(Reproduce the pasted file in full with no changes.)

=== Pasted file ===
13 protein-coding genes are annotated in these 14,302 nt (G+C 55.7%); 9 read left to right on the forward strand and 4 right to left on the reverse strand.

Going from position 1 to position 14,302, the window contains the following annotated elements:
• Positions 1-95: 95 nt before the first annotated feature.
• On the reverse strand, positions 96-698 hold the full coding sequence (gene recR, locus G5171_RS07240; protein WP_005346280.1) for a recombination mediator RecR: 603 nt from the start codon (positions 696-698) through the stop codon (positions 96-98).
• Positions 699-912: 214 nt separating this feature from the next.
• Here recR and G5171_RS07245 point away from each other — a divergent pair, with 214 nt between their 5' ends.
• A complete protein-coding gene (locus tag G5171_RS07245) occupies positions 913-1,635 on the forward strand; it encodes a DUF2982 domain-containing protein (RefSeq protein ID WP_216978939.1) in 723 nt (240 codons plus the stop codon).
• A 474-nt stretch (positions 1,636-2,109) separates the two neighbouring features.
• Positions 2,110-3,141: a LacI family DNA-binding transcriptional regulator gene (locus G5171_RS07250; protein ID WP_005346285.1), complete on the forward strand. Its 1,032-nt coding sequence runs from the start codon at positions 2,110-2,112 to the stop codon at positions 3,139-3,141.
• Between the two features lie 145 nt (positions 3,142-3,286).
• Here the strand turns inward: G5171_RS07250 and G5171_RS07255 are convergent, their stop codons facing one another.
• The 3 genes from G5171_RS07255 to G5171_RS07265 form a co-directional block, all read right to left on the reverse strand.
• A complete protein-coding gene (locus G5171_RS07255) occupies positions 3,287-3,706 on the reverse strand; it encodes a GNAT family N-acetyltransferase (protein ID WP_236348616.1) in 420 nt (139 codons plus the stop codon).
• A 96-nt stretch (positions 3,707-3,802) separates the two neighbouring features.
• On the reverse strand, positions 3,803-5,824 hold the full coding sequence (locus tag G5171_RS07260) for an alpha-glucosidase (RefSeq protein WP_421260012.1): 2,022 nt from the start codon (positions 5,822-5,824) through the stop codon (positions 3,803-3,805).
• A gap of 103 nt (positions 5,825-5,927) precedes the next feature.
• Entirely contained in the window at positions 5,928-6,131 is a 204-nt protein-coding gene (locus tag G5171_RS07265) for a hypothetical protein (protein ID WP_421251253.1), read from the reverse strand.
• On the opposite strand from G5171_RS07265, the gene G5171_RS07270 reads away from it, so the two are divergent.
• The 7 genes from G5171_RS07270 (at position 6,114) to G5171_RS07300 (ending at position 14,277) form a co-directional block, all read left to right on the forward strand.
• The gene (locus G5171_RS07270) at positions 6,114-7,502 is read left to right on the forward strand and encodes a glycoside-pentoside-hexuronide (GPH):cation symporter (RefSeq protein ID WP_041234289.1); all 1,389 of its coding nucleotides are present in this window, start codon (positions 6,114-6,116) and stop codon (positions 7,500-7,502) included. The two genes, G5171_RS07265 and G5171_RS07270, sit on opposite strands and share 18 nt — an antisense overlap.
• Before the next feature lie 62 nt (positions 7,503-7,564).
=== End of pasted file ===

13 protein-coding genes are annotated in these 14,302 nt (G+C 55.7%); 9 read left to right on the forward strand and 4 right to left on the reverse strand.

Going from position 1 to position 14,302, the window contains the following annotated elements:
• Positions 1-95: 95 nt before the first annotated feature.
• On the reverse strand, positions 96-698 hold the full coding sequence (gene recR, locus G5171_RS07240; protein WP_005346280.1) for a recombination mediator RecR: 603 nt from the start codon (positions 696-698) through the stop codon (positions 96-98).
• Positions 699-912: 214 nt separating this feature from the next.
• Here recR and G5171_RS07245 point away from each other — a divergent pair, with 214 nt between their 5' ends.
• A complete protein-coding gene (locus tag G5171_RS07245) occupies positions 913-1,635 on the forward strand; it encodes a DUF2982 domain-containing protein (RefSeq protein ID WP_216978939.1) in 723 nt (240 codons plus the stop codon).
• A 474-nt stretch (positions 1,636-2,109) separates the two neighbouring features.
• Positions 2,110-3,141: a LacI family DNA-binding transcriptional regulator gene (locus G5171_RS07250; protein ID WP_005346285.1), complete on the forward strand. Its 1,032-nt coding sequence runs from the start codon at positions 2,110-2,112 to the stop codon at positions 3,139-3,141.
• Between the two features lie 145 nt (positions 3,142-3,286).
• Here the strand turns inward: G5171_RS07250 and G5171_RS07255 are convergent, their stop codons facing one another.
• The 3 genes from G5171_RS07255 to G5171_RS07265 form a co-directional block, all read right to left on the reverse strand.
• A complete protein-coding gene (locus G5171_RS07255) occupies positions 3,287-3,706 on the reverse strand; it encodes a GNAT family N-acetyltransferase (protein ID WP_236348616.1) in 420 nt (139 codons plus the stop codon).
• A 96-nt stretch (positions 3,707-3,802) separates the two neighbouring features.
• On the reverse strand, positions 3,803-5,824 hold the full coding sequence (locus tag G5171_RS07260) for an alpha-glucosidase (RefSeq protein WP_421260012.1): 2,022 nt from the start codon (positions 5,822-5,824) through the stop codon (positions 3,803-3,805).
• A gap of 103 nt (positions 5,825-5,927) precedes the next feature.
• Entirely contained in the window at positions 5,928-6,131 is a 204-nt protein-coding gene (locus tag G5171_RS07265) for a hypothetical protein (protein ID WP_421251253.1), read from the reverse strand.
• On the opposite strand from G5171_RS07265, the gene G5171_RS07270 reads away from it, so the two are divergent.
• The 7 genes from G5171_RS07270 (at position 6,114) to G5171_RS07300 (ending at position 14,277) form a co-directional block, all read left to right on the forward strand.
• The gene (locus G5171_RS07270) at positions 6,114-7,502 is read left to right on the forward strand and encodes a glycoside-pentoside-hexuronide (GPH):cation symporter (RefSeq protein ID WP_041234289.1); all 1,389 of its coding nucleotides are present in this window, start codon (positions 6,114-6,116) and stop codon (positions 7,500-7,502) included. The two genes, G5171_RS07265 and G5171_RS07270, sit on opposite strands and share 18 nt — an antisense overlap.
• Before the next feature lie 62 nt (positions 7,503-7,564).